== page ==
Saturday, March 1, 2008

Car troubles

I woke up to a bit of a start today. I heard someone knocking on our front door. I couldn't figure out who it would be at about 8 am on a Saturday morning. I wondered if it really was our door. I ignored it until it got louder and louder. I put on my robe and peeked out my peep hole. I didn't recognize the man and it made me nervous so I crept away. For some reason I am always afraid to let strange men (usually delivery or maintenance guys) know I am home. Then he started calling my name and I realized it was one of Abe's friends. I was then worried that something had happened to Abe.

Turns out Abe got pulled over for having foggy windows. His defrost does not work very well and we had just dug his car out from a long and snowy winter vacation last night. Maybe we should have left it because Abe could not find his updated insurance card. He had an expired one still under his parents' name. The officer was nice enough to call the insurance company but not nice enough to listen to Abe about why the insurance company said they were unable to find him or his car. They must have not looked for him separately from his parents and the officer treated him like a criminal and wouldn't believe his story, that he had recently married and traded over his insurance to his own name and could you please check under his name ("yes, I already did and you aren't understanding that the insurance company would know and they say you don't have any insurance.")

To make a long story short, Abe got a $400 ticket and his car was impounded. What a great start to the morning! Abe's friend was in the neighborhood (they were on their way to play basketball together) and dropped by to see if he could get the cards before the car was towed.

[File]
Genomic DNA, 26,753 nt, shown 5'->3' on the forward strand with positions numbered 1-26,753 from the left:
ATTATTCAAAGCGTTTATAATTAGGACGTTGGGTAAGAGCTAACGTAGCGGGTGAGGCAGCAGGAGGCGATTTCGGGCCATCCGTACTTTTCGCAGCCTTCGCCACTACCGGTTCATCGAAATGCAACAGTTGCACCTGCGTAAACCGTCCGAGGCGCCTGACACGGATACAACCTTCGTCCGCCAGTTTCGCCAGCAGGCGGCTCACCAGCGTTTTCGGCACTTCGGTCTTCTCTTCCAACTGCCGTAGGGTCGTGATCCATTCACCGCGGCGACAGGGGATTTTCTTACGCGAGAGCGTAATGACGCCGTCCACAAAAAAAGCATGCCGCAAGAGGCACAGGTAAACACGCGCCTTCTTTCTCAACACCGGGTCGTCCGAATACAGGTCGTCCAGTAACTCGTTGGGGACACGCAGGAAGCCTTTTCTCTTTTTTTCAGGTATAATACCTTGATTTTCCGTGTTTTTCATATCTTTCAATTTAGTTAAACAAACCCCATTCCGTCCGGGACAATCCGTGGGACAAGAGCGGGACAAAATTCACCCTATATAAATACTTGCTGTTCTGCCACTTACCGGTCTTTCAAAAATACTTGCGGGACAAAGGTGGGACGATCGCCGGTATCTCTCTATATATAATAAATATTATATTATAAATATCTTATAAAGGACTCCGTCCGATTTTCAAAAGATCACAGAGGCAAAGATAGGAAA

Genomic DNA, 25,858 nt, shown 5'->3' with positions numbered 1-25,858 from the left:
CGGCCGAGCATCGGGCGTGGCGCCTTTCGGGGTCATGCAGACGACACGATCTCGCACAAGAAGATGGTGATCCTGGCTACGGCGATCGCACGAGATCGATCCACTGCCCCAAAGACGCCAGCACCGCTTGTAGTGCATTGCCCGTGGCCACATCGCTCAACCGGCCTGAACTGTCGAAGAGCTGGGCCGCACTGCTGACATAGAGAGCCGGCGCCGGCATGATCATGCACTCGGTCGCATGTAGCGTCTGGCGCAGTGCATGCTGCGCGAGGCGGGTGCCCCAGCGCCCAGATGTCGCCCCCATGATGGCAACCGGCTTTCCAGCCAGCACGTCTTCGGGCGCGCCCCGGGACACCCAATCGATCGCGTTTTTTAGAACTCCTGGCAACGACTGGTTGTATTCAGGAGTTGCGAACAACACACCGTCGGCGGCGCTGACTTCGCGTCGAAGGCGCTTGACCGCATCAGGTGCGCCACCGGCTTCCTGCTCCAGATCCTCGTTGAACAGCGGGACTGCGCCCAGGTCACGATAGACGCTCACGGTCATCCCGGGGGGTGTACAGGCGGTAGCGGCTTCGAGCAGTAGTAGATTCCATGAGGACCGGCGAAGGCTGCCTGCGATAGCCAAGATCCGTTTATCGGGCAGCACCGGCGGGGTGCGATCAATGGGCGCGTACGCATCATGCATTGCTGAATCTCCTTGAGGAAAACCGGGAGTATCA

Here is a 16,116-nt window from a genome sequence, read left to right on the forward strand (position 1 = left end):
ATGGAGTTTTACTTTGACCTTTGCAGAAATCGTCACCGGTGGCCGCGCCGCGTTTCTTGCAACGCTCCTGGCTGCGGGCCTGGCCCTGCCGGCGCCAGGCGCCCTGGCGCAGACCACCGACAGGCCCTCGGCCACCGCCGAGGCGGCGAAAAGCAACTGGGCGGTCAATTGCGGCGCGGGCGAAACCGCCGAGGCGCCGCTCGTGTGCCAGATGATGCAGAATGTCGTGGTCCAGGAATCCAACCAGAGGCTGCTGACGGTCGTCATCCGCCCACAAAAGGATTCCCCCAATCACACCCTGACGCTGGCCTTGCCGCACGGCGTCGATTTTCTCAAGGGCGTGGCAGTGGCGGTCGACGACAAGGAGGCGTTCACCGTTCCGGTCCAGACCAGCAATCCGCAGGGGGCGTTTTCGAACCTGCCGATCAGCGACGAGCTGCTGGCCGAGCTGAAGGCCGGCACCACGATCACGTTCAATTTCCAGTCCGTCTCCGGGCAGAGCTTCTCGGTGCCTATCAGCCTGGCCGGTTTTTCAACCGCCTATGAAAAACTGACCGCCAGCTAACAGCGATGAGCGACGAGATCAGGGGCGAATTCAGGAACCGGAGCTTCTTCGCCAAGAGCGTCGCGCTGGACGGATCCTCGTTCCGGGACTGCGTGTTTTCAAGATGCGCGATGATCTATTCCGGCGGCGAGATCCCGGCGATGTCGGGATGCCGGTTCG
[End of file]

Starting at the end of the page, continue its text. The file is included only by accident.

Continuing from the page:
I know you are supposed to always keep the proof of insurance in the car and I also know the officer technically did nothing wrong. The insurance company also may not have done anything wrong. But it is frustrating that we made a simple mistake (we thought we had been very careful about putting in our new cards but we had missed his car somehow), the insurance company made a mistake in not thoroughly looking in their system for our information, and the officer should have been a little more reasonable in listening. We live in a very small community with very low crime. I don't understand why he wouldn't take the demographics of the area into a little more consideration before jumping the gun. Needless to say when a few hours later Abe presented the card to him he felt very bad.

We still have to go to court and pay the $50 fee as well as the towing. We also may be switching insurance providers. We joked that maybe we need to go to AllState because State Farm definately didn't have us in their hands today.


Jessica Sorensen said...

That stinks. I better make sure we have current insurance cards in our cars.

brenna said...

I'm glad he felt bad when you showed him. Those dang cops, doing their job! (Just kidding, i'm glad he didn't arrest abe, although that would make for an interesting blog post...)

Amber said...

Cops are the worst! ;)
Sorry about the drama. I agree that officers shouldn't always jump the gun and assume ill intent. Listening skills can go a long way sometimes. But I guess not listening/believing is a safer way to avoid manipulation, which can be life or death to an officer.

Erin said...

Yeah, I know he was doing his job and I can see where he is coming from. But it is frustrating when you get caught in the middle and really do have a legitimate excuse. Five minutes of listening wouldn't have hurt him and would have saved him time in the long run as well as our pocketbook!